VENN launched in August with the goal of becoming the "MTV of the Gaming Generation" but it turns out the gaming generation doesn't appear to want MTV. They want short-form content.

On Thursday, VENN announced a significant shakeup, shifting their content strategy from about 85% long-form shows to 85% short-form, which is cheaper to produce and offers near instant feedback, co-CEO Ariel Horn told dot.LA.

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Streaming is sidelining TV pilots. That's one of the findings in a pair of new reports released Wednesday by the nonprofit that manages most of L.A. County's film-permitting process.

The reports document the pandemic and how the rise in streaming services is changing the film-production world and challenging California's place in it.

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One brisk Friday evening in January at around 9:30 p.m., 15-year-old Ella rushed down the stairs of her home in Stevenson Ranch, California with an announcement for her parents, who were watching "Lupin," a new Netflix series, in the living room.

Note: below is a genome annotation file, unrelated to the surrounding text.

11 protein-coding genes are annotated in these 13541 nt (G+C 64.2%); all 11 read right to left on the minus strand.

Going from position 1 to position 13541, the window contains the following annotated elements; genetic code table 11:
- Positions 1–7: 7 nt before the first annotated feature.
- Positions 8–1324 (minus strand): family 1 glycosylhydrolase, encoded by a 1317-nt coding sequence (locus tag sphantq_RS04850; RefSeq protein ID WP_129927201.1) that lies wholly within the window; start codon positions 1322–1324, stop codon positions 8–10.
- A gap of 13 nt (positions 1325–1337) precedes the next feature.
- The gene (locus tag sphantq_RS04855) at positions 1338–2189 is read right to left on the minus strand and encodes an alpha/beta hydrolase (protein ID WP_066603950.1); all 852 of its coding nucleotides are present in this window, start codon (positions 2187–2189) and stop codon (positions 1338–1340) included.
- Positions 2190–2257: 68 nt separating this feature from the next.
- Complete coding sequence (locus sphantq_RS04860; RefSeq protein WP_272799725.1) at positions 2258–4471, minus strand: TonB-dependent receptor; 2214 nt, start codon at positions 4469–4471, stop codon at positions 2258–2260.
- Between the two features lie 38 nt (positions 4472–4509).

"Can you get off of Netflix in 15 minutes?" she asked. "I'm having a watch party at 10. Thanks."

Every few weeks, Ella and her four best friends assembled at their laptops, snacks and drinks in hand, to watch something on the popular streaming service with Teleparty, a browser extension that lets users view the same Netflix movie or show at the same time. On tap for tonight? Two episodes of "Gilmore Girls," a show Ella and her "best friend crew" had never seen. Although Ella, whose parents asked us to withhold her full name because she is a minor, couldn't be in the same room with her girlfriends, this solution proved the next best thing — and for the girls that night, it was.

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